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Wednesday, February 29, 2012

Travel is more than the seeing of sights; it is a change that goes on, deep and permanent, in the ideas of living.
                                                                   -Miriam Beard


Traveling in Kerala - tips

-        Keep your medical certificates in hand and get your vaccine shots 4 weeks before you plan on embarking on your journey.  Also, keep your medications with yourself in case of an emergency.

-        Avoid eating cut fruits and raw salad from the lower priced hotels since they have high levels of contamination. Though most people in Kerala are friendly and mean well, avoid accepting food from strangers in trains and other forms of public transport.

-        Do not drink water from roadside stalls or cheaper hotels. Always carry bottled water. While
     buying bottled mineral water, check if the seal is intact and check for any leaks in the bottle.

-   Opt for unpeeled fruits as they are the safest. We recommend washing the fruits before you eat them.

-       Try and eat food that is hot.

-        Do not drink fresh fruit juices from the roadside juice stalls. Buy packaged juices that are branded or bottled sodas.

-        Do not buy pre cooked food from roadside vendors. They are usually contaminated with dust and flies.

-        If you would like to eat non-vegetarian food, go to a hygienic restaurant that locals will recommend.

-       There are many international fast food outlets in all major cities. If you cannot find a clean restaurant while touring, eat there.

Tuesday, February 28, 2012

This ruin of a pier extending into the sea is more than 140 years old.  The lighthouse and the 1000-ft long pier, built by Captain Hugh Crawford in 1862. 
A photograph of the lighthouse around the time that it was commissioned

The lighthouse from an old photograph

Alleppey is considered to be the oldest planned town in this region and the lighthouse here is the first of its kind along the Arabian coast. Built by Raja Keshavadas in the 18th century, Alappuzha was once a busy port, serving as the entrance point of Kerala for boats that brought goods from other regions and carried cargo out from the town.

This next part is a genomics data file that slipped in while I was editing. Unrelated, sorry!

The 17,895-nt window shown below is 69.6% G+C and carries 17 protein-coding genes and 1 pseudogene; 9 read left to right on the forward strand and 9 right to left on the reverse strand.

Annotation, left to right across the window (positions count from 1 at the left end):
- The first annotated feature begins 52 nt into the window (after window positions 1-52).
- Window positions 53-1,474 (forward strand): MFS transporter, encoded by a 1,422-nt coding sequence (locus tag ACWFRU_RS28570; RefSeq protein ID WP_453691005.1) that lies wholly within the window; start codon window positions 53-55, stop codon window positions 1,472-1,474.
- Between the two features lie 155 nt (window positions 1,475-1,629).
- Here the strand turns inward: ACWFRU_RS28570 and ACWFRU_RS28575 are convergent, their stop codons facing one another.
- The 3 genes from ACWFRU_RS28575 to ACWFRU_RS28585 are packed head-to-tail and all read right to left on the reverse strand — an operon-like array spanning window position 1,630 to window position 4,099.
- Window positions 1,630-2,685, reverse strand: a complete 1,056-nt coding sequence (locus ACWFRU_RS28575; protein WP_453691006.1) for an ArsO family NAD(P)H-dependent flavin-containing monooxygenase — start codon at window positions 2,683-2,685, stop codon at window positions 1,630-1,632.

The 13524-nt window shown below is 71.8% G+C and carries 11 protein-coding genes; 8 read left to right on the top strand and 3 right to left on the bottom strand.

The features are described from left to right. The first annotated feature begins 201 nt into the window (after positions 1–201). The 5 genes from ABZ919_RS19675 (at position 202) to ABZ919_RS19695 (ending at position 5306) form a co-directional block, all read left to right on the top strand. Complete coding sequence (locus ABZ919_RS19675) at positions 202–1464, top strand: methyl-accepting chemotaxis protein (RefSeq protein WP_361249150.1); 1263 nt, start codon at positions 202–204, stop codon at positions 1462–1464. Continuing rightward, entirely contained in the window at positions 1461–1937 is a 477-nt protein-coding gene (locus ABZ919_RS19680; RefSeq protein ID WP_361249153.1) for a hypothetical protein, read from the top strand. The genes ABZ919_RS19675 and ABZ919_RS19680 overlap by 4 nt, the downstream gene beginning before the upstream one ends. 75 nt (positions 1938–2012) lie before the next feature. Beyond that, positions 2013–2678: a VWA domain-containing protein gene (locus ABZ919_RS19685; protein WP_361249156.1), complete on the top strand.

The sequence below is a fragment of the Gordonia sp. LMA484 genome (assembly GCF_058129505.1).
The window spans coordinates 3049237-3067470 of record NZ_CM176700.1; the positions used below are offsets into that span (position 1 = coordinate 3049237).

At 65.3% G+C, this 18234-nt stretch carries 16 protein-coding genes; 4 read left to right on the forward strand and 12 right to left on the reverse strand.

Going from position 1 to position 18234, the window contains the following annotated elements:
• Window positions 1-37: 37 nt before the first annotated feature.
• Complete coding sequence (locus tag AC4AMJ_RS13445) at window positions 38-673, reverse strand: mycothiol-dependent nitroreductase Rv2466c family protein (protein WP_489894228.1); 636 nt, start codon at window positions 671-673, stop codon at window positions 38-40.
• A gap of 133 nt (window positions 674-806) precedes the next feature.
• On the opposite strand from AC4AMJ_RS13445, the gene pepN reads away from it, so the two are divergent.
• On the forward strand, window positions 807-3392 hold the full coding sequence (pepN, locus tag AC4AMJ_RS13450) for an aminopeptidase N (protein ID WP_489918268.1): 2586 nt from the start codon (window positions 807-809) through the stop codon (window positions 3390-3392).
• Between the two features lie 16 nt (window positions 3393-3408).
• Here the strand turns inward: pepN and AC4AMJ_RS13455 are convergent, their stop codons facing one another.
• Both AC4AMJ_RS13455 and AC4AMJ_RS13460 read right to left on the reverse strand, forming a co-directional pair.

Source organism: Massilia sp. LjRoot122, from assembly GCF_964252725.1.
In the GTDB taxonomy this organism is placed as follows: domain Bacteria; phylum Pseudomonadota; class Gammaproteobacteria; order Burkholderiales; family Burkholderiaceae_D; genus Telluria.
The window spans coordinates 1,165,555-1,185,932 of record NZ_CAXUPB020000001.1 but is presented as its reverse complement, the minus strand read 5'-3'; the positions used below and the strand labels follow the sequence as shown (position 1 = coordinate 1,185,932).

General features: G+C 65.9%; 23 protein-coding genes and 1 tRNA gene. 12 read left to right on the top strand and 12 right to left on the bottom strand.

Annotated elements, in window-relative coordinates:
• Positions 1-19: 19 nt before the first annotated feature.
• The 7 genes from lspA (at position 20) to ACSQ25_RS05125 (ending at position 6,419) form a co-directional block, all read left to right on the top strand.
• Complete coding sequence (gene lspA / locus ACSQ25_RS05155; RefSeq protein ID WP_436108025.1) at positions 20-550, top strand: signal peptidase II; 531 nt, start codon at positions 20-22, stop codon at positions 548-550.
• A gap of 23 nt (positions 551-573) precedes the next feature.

The lighthouse at Alleppey is the oldest on the western coast of India. Commissioned in 1862, it was built with laterite and teak. The lighthouse initially had a double wick lamp source fueled by coconut oil and supplied by a manufacturer from Birmingham. The lamp was used till 1952 when it was replaced by a gas flasher. A  modern 1000w lamp and catadioptirc lenses were installed in 1960. The lighthouse today has a range of 25 nautical miles.
The view from atop the lighthouse is splendid. There are certain times during the day when visitors are allowed to go up to the top. 
The Alleppey lighthouse commissioned 1862

A church In Purakkad outside Alleppey town, built in 1410


Alleppey and the surrounding Kuttanad region have many remanents of their rich historical past. Alleppey finds mention in the records of the early Sangam Age. Other sources record that Alleppey had trade relations with ancient Greece and Rome in the Middle Ages. The early Cheras who had their home in the Kuttanad region were called 'Kuttavans'.
"Here, nature has spent upon the land her richest bounties" - Lord Curzon
A view of the stunningly beautiful backwater canals around Alleppey

Monday, February 27, 2012

Fishy Facts

You are likely to catch Catfish and Sankeheads, types of fish found in the drainage ditches of rice paddies and Pear Spot further towards the middle of the lake. Bring you own fishing gear along, though the locals have their own innovations. One of the methods employed for catching these fish involves the use of dead cockroaches or half boiled Tapioca as bait and handlining. Handlining is one of the oldest forms of fishing and  is still common. The locals also use coconut palm fronds as improvised rods.
The line can be jigged or moved up and down in a series of short movements, most often close to the bottom of the lake. The motion attracts the fish which are then caught trying to eat the lure. Handlining is most often used to catch squid but other species are sometimes caught, including pelagic fish.

Lake fishing tips

Determine the types of fish found in the lake, this will help you decide the type of bait to use. Patience is most important. Fish are unpredictable, it is impossible to know when or what fish will be feeding on at any given point in time. Big fish are normally found at the bottom, close to the mud, medium sized fish (Pearl Spot) in the middle and small fish close to the surface of the water. The bait for big fish should be hooked in such a way that it reaches the very bottom of the water.
Expensive rods are not advised for fishing in small ponds, but can be used for deeper lakes. Cheap rods are available locally. Switching between live bait and various artificial baits will only increase your chances of attracting fish. Alternate between top water baits, spinner baits, plastic worms or live baits like minnows or worms until you find one that works. Don;t stay in the same place too long, if you don't catch anything or get any bites after a few casts, then move on to another spot.The more area you cover the better your chances of a catch. Do speak to the resort manager if you require basic fishing gear.